Military, Shippers Must Work Together to Deter Pirates, Official Says By Jim Garamone, American Forces Press ServiceUPDATE: Added photo. Caption:
WASHINGTON, Nov. 19, 2008 – Pentagon Press Secretary Geoff Morrell today defended the military effort to deter piracy in the Gulf of Aden and called on commercial ships to do more against this scourge of the sea.
The U.S. 5th Fleet forms the core of the American effort in the Maritime Security Patrol Area, but other nations are involved. “Any number of countries are out there now, patrolling and having a deterrent effect in a huge body of water,” Morrell said. The Gulf of Aden – where recent attacks have occurred – has about 1.1 million square miles of open water.
More than 20 nations – under command of a Danish flag officer – are coordinating their efforts in the region.
The increasing level of piracy is having an impact on commercial shipping. Insurance rates for ships transiting the area went from $900 a year ago to $9,000 today, officials said. The criminal activity also affects the safety of mariners and has slowed delivery of humanitarian aid to Somalia – the ungoverned area from which the pirates are operating.
The United States is working with the commercial shipping industry and the International Maritime Organization to ensure that crews employ reasonable self-protection measures -- proactive look-outs, evasive maneuvers and embarked security teams, for example -- to discourage pirates from attempting to take their vessels.
Though the overall number of successful pirate attacks has decreased, numbers of attempted attacks have risen, Pentagon officials said. Of 95 reported attacks on merchant vessels in 2008, 39 have been successful. The pirates have kidnapped 330 mariners, representing seamen from 25 nations.
Some attacks are thwarted by the presence of coalition military forces, while simple defensive measures have thwarted others. Embarked security teams are one way to foil these attacks, and U.S. officials are working to convince shippers to have these teams.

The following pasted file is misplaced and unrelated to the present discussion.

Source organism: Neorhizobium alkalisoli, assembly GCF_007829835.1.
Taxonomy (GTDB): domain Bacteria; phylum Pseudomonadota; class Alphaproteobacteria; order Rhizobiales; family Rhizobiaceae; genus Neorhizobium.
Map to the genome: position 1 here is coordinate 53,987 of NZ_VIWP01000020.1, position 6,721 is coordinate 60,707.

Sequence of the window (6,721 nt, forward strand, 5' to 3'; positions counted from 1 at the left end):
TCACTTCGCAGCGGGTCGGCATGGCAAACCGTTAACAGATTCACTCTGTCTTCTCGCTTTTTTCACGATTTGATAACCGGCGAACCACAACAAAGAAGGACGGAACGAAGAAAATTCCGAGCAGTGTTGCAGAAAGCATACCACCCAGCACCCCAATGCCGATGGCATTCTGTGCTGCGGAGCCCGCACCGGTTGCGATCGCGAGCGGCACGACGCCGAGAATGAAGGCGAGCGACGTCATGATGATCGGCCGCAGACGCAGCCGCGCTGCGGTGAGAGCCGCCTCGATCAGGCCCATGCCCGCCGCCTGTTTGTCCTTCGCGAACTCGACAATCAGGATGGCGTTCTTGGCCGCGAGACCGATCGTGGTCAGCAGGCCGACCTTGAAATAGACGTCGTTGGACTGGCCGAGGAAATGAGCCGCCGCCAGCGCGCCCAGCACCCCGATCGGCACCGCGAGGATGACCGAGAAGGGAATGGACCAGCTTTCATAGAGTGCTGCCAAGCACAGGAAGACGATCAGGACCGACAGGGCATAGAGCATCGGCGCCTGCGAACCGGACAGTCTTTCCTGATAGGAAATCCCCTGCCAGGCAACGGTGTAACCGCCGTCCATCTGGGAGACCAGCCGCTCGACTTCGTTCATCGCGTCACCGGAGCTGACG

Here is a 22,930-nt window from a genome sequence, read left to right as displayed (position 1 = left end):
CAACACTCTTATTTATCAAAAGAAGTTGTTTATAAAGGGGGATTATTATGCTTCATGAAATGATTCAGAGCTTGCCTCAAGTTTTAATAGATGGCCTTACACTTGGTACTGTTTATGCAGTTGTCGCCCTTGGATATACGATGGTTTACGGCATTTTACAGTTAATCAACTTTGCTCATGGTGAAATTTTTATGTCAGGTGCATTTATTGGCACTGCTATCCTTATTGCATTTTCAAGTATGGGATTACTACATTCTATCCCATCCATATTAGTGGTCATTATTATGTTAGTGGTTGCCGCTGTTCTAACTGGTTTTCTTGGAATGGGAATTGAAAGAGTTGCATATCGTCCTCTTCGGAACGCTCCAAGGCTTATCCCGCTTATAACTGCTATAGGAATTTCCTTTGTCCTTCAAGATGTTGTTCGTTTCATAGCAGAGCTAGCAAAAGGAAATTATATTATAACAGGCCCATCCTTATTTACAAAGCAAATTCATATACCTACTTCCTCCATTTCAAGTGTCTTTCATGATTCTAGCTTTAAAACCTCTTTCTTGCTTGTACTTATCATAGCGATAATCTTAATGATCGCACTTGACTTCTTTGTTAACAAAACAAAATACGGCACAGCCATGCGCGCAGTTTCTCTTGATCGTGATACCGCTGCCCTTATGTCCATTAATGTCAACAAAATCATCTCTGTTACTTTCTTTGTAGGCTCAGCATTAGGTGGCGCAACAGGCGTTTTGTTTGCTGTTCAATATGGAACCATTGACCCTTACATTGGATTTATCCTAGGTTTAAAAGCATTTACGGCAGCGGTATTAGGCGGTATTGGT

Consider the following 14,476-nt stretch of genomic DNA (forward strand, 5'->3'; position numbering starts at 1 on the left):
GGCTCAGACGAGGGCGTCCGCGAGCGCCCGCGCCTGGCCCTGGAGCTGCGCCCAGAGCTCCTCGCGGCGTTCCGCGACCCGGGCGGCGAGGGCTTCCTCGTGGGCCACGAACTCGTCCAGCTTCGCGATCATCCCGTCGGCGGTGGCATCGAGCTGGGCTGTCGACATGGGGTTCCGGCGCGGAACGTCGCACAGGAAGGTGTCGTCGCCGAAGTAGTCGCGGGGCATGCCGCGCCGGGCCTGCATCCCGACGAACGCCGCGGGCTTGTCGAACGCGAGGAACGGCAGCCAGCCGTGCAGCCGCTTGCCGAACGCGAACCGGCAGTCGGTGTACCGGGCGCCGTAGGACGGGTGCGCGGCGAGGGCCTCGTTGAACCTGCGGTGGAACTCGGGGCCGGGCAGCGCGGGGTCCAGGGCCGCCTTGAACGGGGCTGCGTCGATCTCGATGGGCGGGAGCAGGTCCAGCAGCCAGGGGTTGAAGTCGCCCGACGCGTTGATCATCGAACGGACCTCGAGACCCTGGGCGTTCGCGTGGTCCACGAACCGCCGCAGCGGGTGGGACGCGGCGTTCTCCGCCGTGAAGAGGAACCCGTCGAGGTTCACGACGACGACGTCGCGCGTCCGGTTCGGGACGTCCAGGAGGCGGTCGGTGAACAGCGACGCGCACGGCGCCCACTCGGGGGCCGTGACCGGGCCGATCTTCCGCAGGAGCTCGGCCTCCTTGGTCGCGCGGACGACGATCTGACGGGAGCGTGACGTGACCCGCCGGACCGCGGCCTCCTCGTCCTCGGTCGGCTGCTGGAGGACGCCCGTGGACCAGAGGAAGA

“Companies don’t even think twice about using security guards to protect their goods on shore,” said Bryan Whitman, a Pentagon spokesman. “Protecting valuable ships at sea shouldn’t be any different.”
Though naval forces have the duty to protect international shipping lanes, shipping companies also have an obligation to secure their ships and to help prevent piracy incidents, Morrell said.
“There are shared responsibilities here,” the press secretary said. “I think we are stepping to the plate -- doing more than ever, for that matter. I think it's incumbent upon the companies to look more and more at what they can do to try to prevent these incidents from happening.”
The problem also includes a governance aspect, Morrell noted.
“This problem emanates not at sea. … It starts onshore, and clearly the Somali government needs help,” he said.
Somalia has no functioning government, and the warlords in the various regions do not have the capacity to deal with stopping piracy. Somalia needs more help from the United Nations and the African Union “to try to deal with some of the economic and governance problems that lead to the pirates,” Morrell said.
The Liberian-flagged oil tanker MV Sirius Star is at anchor Wednesday, Nov. 19, 2008 off the coast of Somalia. The Saudi-owned very large crude carrier was hijacked by Somali pirates Nov. 15 about 450 nautical miles off the coast of Kenya and forced to proceed to anchorage near Harardhere, Somalia. U.S. Navy photo by Aviation Warfare Systems Operator 2nd Class William S. Stevens (Released)